The burn pit story follows an arc tragically familiar to the victims of Agent Orange in Vietnam: Denial by the government that there was a problem, refusal by government agencies to address the problem, and finally, in the face of overwhelming evidence, grudging admissions by the government that there is indeed a problem.   
Hickman did not reach his conclusions lightly nor did he rely on anecdotal evidence.   
He conducted a statistical study on a sample of military personnel who said they were experiencing health problems from their exposure to burn pits in Iraq and Afghanistan.  With assistance from the renowned Seton Hall Law Center, he found that five of the six bases where there were the worst health cases, notably cancers and respiratory illnesses, were located on or near documented chemical warfare sites abandoned by Saddam Hussein.  Of the 112 service members and contractors Hickman found who served at both Camp Victory and Joint Base Balad, where Beau Biden also was stationed, 31 suffered from different forms of cancers and brain tumors. 
"Sometimes the smoke was so dense that you could breath it in and back out again, kind of like smoking a cigar," retired Army Sergeant Marcus Hill told Hickman.  "[But] after being blown up a couple of times, you didn't complain about stuff like that.  It wasn't a big deal.  It was part of our mission and we were told not to worry about it."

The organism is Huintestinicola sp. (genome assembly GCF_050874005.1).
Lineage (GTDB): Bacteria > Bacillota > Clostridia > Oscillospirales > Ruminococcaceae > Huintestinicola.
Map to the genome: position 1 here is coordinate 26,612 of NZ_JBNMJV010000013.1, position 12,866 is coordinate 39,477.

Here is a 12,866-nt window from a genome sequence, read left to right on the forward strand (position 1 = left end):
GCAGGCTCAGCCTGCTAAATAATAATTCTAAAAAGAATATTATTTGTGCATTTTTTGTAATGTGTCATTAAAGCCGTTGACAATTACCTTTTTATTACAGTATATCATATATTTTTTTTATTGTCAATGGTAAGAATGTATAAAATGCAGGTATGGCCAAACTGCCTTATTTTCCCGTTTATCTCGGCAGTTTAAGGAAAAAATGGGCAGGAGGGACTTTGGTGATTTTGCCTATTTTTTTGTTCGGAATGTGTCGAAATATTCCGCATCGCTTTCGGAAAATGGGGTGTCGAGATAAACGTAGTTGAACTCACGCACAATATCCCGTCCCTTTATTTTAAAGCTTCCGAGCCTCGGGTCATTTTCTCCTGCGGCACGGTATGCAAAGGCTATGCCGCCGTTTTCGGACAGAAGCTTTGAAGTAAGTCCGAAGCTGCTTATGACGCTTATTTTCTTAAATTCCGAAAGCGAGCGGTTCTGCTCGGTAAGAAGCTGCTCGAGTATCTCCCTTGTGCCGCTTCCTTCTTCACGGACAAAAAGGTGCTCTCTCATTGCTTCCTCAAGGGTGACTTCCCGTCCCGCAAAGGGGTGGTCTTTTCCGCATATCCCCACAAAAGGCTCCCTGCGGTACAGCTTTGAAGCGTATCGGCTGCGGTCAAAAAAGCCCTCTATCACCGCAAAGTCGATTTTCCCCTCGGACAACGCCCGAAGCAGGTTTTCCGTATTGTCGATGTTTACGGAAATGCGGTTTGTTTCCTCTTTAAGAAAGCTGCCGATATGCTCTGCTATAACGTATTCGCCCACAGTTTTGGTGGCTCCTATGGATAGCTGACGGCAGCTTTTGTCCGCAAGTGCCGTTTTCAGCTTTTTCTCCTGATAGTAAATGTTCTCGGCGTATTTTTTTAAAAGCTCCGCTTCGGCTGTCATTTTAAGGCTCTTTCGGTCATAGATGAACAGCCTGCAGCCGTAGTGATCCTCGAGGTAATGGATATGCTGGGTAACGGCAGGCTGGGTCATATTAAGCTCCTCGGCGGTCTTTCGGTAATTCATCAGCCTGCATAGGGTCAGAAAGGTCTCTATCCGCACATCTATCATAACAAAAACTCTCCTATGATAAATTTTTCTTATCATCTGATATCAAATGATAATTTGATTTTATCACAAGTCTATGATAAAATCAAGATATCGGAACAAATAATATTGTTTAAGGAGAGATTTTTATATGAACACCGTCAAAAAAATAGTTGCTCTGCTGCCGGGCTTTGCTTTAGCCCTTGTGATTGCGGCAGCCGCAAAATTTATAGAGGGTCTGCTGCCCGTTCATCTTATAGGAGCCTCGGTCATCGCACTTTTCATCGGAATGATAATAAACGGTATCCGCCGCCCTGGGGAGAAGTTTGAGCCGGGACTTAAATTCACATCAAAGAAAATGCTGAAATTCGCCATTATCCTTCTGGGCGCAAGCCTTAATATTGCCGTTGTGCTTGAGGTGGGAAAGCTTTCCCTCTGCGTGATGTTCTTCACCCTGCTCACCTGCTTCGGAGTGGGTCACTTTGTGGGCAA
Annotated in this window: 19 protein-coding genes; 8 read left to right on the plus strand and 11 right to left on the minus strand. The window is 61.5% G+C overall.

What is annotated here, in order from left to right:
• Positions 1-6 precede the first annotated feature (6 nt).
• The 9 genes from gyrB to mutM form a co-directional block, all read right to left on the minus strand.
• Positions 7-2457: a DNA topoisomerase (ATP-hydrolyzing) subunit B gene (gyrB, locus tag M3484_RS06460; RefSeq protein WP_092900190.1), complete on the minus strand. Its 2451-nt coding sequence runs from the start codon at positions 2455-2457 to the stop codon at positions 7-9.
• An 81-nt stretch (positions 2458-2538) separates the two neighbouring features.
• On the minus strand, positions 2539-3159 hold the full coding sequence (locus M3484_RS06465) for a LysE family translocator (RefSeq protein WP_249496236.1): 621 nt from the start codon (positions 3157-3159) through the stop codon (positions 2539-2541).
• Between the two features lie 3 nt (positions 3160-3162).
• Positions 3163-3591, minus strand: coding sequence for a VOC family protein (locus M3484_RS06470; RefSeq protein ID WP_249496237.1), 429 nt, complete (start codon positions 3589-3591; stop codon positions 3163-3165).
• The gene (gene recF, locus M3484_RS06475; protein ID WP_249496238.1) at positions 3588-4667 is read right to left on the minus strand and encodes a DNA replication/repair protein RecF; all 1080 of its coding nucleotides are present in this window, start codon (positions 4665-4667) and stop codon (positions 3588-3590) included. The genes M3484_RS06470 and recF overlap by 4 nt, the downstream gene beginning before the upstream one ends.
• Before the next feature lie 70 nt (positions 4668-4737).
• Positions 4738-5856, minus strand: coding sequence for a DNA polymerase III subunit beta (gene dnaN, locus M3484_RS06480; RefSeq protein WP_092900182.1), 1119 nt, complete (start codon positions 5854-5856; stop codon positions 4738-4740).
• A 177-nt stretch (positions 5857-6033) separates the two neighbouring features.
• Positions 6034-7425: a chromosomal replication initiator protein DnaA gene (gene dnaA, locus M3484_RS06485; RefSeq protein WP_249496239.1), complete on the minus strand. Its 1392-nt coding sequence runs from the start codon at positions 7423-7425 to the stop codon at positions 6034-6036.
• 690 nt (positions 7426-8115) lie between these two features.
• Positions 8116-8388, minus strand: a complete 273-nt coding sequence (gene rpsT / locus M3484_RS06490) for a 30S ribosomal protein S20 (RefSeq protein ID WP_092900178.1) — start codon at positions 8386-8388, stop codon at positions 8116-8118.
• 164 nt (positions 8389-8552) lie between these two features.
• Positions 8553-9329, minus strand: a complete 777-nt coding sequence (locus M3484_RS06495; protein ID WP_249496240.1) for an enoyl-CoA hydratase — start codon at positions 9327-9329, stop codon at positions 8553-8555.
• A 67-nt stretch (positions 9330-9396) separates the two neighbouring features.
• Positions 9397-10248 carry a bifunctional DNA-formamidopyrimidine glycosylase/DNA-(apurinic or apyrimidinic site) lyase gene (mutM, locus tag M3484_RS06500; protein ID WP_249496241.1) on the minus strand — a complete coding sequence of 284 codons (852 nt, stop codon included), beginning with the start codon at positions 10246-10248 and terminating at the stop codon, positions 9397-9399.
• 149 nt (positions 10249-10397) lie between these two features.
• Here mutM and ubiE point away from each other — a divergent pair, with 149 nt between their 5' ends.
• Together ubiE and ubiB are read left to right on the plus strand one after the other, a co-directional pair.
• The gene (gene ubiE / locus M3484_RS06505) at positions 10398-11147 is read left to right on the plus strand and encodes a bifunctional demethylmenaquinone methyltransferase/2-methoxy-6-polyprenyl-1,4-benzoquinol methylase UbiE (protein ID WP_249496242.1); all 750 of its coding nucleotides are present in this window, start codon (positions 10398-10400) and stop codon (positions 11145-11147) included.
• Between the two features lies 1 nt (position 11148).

I do not presume to play God in suggesting that there is another dimension to Joe Biden's grief that is unfathomable to people who have not just lost a child, but wonder if there was something they could have done.  But Biden did play God when he voted for the Iraq War Resolution in October 2002 and as chairman of the Senate Foreign Relations Committee was a bellicose supporter of the Bush-Cheney-Rumsfeld pro-war troika.     
Biden has a big ego, but then that is more or less essential in his line of work.  He did some less than praiseworthy things in his 35 years as a United States senator, but on balance did enormous good.  I know, spoken like a true bleeding-heart liberal.